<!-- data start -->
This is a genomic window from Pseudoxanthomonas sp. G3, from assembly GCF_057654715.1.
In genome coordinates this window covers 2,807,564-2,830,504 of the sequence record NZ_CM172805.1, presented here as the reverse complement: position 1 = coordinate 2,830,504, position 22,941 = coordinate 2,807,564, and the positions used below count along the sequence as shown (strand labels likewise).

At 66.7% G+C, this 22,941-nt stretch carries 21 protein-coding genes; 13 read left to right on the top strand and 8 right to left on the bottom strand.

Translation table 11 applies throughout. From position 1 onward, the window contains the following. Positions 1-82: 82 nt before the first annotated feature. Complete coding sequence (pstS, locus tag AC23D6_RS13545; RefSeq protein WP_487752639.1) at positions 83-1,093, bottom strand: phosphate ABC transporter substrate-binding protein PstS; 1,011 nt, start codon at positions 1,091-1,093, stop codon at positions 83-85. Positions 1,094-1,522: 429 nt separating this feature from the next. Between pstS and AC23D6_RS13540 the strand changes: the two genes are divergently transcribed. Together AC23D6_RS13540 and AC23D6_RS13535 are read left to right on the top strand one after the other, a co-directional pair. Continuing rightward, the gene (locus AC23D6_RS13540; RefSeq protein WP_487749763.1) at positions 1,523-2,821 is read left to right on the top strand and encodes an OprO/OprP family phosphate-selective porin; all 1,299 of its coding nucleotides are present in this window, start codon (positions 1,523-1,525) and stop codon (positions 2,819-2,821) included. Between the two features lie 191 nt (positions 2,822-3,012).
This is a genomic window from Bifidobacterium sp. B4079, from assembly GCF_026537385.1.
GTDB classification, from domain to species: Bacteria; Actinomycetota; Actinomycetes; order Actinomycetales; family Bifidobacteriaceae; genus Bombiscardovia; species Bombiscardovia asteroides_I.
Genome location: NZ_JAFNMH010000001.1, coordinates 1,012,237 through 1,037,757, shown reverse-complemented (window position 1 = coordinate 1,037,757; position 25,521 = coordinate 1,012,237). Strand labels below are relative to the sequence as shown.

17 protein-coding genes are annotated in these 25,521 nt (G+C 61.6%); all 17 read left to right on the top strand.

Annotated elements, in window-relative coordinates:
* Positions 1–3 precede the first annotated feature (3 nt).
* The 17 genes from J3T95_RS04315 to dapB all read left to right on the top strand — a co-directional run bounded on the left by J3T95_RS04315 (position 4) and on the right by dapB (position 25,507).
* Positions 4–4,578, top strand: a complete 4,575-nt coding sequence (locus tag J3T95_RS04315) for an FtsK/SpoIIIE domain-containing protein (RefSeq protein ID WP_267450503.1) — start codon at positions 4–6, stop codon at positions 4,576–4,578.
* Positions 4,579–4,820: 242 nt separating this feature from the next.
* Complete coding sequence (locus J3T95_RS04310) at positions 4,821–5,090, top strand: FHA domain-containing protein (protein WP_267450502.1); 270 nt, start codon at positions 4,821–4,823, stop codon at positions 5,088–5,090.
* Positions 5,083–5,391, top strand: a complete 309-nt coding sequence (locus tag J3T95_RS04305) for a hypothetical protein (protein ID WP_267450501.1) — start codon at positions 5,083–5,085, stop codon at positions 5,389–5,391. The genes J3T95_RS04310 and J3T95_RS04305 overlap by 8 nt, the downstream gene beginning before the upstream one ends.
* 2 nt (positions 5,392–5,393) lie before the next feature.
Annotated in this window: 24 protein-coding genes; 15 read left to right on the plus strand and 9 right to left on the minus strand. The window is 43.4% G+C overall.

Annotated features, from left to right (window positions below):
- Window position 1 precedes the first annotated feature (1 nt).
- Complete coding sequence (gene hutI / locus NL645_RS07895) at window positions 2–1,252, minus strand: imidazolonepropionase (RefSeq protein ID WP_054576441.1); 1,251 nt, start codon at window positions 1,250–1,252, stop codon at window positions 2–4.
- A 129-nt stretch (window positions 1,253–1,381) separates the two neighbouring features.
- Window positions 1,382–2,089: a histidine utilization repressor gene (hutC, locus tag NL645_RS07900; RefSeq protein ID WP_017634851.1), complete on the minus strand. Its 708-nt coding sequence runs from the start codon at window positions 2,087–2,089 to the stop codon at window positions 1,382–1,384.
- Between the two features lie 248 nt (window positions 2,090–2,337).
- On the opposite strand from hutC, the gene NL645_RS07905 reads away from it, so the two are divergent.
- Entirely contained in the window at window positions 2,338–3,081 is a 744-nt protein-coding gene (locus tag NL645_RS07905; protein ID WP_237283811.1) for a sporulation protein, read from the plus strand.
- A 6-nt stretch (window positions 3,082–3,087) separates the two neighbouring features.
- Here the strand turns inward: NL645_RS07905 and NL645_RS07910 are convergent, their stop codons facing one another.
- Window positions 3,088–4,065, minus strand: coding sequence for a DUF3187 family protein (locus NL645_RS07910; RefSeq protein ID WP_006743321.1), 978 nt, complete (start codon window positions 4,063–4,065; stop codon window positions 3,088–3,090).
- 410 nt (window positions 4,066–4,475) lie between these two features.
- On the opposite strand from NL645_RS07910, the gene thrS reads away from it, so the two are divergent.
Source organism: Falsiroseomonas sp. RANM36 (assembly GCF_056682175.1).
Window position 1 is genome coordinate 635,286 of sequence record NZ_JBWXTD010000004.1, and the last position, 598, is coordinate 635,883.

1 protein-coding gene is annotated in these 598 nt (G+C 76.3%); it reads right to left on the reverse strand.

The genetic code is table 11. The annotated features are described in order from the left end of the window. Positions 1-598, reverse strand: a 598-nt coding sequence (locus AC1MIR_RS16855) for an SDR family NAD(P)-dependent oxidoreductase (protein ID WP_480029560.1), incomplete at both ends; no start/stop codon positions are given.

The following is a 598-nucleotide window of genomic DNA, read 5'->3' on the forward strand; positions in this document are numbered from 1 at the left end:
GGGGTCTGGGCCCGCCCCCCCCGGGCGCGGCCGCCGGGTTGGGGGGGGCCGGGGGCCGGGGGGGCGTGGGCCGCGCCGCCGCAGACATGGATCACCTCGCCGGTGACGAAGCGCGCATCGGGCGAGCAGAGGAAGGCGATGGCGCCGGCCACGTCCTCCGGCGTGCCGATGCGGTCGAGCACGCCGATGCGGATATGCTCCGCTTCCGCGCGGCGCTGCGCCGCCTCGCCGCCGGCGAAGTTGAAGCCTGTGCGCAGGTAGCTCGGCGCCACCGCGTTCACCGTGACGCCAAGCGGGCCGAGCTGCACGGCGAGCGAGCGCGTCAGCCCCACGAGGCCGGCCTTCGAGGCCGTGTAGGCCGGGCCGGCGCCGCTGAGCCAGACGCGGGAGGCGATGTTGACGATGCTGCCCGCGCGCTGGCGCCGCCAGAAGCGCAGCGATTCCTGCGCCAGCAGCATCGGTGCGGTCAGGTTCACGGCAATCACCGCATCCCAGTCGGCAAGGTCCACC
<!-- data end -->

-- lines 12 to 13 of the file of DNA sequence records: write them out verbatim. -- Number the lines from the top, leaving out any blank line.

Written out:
* Positions 4–4,578, top strand: a complete 4,575-nt coding sequence (locus tag J3T95_RS04315) for an FtsK/SpoIIIE domain-containing protein (RefSeq protein ID WP_267450503.1) — start codon at positions 4–6, stop codon at positions 4,576–4,578.
* Positions 4,579–4,820: 242 nt separating this feature from the next.